Friday, August 23, 2013

Nest Parasites and New Birds at Pompey's Pillar

My friend and fellow "bird nerd" (his term), Carlin, is working out at Pompey's Pillar National Monument this summer.  He posted a photo online of a nest with a parasitic egg in it--wait, let me explain a minute:  Some birds do not make nests of their own.  Instead they sneak into the nests of other birds and lay their eggs there, sloughing off the work of incubating, feeding, and otherwise bringing up a baby bird.  The nesting bird typically raises the parasitic egg as it it were her own though sometimes she catches on and kick the parasitic egg out.  Quite often though its comical because the parasite (Brown-headed Cowbirds in this case) are so big and the host (Lazulli Bunting in this case) is so small.  The baby will quickly outgrow the "mother."  The cowbird also tends to out-compete nestmates because of the size advantage which can cause the host nestlings to perish from lack of food.
Its always seemed pretty fascinating to me.  Brutal and remarkable as the workings of nature so often are.  But I'd never seen it with my own two eyes.  And then Carlin posted a photo from Pompey's Pillar of a small nest with two eggs in it--one blue and one brown.  I was immediately excited and he agreed to show me the nest if I came out to the pillar.
By the time I got there the Lazulii Bunting had laid two more eggs, snug in the nest alongside the speckled brown cowbird egg.  The female was sitting on the nest which was along what seemed to be a main foot trail in a shrub that was hardly more than waist high.  It seemed such an unlikely spot to choose, but I am not a bunting...what do I know?   We never did see the more stunning blue colored male, but oh well, we'd never seen one at all before--male or female.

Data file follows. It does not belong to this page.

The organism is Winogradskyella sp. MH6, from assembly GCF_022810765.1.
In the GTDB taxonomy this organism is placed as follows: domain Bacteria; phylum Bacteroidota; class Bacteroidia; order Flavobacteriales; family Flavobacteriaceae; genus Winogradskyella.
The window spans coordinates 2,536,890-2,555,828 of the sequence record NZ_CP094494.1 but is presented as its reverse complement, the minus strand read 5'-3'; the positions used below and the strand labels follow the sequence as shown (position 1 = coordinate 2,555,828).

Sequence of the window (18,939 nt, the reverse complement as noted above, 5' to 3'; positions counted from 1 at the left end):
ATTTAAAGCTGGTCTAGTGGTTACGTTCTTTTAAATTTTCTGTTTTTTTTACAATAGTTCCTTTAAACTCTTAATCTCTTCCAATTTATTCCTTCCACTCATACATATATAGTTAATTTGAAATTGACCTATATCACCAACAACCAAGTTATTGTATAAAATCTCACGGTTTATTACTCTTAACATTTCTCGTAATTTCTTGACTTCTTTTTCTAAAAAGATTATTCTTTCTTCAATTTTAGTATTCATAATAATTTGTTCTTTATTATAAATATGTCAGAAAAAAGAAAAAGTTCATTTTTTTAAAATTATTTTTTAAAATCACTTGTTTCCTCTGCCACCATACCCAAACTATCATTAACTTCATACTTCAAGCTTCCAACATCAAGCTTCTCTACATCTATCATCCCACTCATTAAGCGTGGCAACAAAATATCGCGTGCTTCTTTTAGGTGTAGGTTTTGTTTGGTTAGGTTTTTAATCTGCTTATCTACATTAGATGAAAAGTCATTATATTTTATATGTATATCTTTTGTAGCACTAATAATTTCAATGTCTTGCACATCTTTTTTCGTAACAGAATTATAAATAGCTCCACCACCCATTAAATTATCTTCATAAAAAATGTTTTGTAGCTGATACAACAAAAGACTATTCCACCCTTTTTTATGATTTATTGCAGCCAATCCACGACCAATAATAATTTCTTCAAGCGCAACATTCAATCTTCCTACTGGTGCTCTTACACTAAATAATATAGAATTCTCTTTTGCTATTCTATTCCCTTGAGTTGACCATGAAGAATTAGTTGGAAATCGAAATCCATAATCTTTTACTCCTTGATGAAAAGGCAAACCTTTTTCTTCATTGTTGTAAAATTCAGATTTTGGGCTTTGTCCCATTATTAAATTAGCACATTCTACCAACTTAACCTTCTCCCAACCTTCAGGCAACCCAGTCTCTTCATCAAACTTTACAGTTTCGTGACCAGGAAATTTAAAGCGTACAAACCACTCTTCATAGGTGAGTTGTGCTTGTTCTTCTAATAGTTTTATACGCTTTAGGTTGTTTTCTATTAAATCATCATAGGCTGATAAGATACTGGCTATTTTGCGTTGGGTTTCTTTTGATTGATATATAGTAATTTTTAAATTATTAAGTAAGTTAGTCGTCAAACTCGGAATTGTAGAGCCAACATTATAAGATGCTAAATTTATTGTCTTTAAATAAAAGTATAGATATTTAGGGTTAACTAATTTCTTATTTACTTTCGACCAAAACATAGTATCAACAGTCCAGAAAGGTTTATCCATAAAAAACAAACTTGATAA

After showing us the nest and watching birds and chatting for a while Carlin had to get back to work and Matt and I took a stroll around the pillar.  We watched White Throated Swifts circling about overhead along the cliff's edge for a long while.  We'd never seen them before either.
It was wonderful except for the swarms of mosquitoes which were ruthless and relentless in their blood-sucking.  There were birds everywhere to watch, but it was hard to get them into frame in the binoculars when you had to slap away a mosquito every five seconds.  We forgot our repellent and were very unprepared and defenseless against their onslaught.  I am sure the booming insect population was great for critters like the toad we crossed paths with and all those insect-loving birds though.  I came home with easily more than a dozen mosquito bites.
We saw a large flock of American White Pelicans.   They look all white when on the river scooping fish up as they glide along the surface, but they have conspicuous black wing tips when soaring overhead.  It makes them easy to spot.  They also have the longest wingspan of any bird in Montana which makes them pretty easy to ID as well--some wingspans are nine feet across.
A House Wren gave us quite a concert from a small tree.  It was quite dazzling.  And if I can capture a bird with its mouth open, singing its heart out, I am always so very pleased.  It always amazes me how such a small little thing as this bird--which weighs only about as much as two U.S. quarters--can sing like that.  They produce so much sound and it carries so well.  Its pretty much miraculous.
Matt and I agreed we'd have to visit the pillar more often.  It is quite the hotspot for birds and not too far from town.  We will have to be sure and pack the insect repellent next time though.

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